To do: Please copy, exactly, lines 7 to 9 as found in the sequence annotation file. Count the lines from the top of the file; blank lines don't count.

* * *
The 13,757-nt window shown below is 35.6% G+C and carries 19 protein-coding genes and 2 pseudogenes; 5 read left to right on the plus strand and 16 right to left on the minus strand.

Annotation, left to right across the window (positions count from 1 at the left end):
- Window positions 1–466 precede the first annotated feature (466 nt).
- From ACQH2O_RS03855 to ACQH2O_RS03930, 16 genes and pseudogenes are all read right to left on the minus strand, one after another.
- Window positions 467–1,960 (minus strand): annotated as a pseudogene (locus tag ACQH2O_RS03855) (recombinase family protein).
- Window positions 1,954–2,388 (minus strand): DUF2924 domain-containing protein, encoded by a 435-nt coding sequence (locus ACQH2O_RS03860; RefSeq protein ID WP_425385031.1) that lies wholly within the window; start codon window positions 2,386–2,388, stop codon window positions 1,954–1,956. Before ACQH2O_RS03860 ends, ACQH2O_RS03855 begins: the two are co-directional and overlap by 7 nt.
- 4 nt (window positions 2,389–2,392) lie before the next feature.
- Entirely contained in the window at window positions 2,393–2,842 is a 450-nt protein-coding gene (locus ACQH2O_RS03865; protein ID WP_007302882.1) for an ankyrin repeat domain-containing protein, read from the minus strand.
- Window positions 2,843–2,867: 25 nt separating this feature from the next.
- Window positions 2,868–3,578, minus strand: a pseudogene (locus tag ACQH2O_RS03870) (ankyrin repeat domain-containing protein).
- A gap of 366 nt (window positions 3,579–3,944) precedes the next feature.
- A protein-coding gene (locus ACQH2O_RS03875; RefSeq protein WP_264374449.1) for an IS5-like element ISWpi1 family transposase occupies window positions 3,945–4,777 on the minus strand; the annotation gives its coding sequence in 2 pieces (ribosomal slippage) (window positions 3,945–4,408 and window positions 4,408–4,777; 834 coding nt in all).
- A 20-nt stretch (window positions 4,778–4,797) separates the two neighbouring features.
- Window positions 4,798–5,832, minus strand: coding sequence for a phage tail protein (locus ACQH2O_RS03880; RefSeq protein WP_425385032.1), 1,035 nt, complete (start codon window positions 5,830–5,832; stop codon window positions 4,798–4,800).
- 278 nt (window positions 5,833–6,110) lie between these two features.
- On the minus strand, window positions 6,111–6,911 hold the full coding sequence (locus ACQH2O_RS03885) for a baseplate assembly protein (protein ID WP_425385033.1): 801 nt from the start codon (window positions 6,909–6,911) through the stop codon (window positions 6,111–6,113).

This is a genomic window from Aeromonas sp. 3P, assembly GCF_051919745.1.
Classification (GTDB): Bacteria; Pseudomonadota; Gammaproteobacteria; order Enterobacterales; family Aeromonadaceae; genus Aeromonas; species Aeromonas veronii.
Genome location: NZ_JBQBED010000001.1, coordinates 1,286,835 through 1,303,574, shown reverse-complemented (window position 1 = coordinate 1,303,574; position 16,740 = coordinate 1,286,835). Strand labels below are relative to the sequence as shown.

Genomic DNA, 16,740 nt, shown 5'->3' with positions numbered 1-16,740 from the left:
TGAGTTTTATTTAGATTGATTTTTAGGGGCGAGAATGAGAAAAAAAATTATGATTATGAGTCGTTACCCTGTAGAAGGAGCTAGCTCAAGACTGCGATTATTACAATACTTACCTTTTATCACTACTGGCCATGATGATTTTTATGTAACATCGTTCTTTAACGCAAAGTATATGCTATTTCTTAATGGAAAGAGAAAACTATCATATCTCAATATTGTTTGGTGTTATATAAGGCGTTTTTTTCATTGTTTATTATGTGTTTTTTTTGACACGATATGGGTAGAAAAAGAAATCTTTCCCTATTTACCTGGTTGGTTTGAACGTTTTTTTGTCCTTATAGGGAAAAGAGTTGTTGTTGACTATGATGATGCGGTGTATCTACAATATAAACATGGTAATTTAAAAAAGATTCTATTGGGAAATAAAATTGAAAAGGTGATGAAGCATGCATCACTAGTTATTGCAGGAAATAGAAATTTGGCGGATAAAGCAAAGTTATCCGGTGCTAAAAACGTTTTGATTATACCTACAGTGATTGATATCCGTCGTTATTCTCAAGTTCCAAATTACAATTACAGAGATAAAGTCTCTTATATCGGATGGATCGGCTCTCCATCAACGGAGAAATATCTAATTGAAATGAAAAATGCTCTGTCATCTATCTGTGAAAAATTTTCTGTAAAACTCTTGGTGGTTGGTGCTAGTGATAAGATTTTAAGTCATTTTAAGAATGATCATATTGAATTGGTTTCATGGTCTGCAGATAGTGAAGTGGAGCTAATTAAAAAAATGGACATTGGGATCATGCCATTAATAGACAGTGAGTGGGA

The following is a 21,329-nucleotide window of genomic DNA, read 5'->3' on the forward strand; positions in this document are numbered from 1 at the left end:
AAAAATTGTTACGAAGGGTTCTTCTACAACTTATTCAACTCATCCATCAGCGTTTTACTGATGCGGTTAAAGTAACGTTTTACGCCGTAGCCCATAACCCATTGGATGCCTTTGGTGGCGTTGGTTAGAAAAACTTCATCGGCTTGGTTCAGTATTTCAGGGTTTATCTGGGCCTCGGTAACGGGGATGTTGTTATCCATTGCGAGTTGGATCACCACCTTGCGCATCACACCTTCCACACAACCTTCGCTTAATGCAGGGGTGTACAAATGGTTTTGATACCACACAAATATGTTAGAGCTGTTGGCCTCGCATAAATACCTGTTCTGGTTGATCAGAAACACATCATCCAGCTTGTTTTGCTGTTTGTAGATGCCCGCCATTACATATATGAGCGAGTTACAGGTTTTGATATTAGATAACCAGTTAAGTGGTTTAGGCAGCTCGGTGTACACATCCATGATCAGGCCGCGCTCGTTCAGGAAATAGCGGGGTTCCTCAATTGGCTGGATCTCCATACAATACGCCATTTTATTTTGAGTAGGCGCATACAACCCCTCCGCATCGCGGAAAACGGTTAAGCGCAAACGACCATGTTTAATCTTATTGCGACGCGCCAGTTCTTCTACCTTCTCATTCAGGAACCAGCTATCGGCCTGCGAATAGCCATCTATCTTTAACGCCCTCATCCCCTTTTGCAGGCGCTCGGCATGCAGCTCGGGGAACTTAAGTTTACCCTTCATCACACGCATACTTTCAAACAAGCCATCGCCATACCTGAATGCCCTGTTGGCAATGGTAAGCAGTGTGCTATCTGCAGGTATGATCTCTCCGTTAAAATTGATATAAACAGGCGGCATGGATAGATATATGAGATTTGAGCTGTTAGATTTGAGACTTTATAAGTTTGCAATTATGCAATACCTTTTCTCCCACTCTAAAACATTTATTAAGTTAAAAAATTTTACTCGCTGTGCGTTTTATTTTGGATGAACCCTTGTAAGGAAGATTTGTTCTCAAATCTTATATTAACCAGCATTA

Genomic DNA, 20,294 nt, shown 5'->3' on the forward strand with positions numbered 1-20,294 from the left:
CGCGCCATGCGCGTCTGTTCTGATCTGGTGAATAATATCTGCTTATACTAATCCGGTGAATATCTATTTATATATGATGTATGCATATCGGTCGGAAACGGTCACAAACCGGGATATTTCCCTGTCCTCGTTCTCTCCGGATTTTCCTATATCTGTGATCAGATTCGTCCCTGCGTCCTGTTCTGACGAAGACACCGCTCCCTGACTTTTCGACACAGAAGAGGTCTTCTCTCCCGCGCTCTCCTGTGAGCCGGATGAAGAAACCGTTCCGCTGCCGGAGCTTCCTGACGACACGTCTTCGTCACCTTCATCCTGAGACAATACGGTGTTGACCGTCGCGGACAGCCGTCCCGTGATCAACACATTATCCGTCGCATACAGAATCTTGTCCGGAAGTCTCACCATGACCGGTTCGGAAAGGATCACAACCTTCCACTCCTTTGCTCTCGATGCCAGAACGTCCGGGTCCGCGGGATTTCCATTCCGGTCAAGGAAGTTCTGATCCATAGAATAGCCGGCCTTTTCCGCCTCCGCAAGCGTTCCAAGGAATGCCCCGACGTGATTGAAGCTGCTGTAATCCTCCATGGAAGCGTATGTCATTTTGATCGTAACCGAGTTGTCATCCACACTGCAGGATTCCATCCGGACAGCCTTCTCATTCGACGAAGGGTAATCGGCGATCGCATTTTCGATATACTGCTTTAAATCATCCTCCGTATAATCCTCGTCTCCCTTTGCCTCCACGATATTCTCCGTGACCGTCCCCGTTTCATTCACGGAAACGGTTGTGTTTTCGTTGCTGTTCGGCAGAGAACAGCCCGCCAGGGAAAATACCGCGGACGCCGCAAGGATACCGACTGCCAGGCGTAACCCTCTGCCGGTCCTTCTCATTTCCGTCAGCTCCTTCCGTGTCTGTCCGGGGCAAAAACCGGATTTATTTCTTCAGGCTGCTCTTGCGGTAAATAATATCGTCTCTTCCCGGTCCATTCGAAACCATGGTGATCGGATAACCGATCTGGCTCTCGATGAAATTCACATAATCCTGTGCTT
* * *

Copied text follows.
- 4 nt (window positions 2,389–2,392) lie before the next feature.
- Entirely contained in the window at window positions 2,393–2,842 is a 450-nt protein-coding gene (locus ACQH2O_RS03865; protein ID WP_007302882.1) for an ankyrin repeat domain-containing protein, read from the minus strand.
- Window positions 2,843–2,867: 25 nt separating this feature from the next.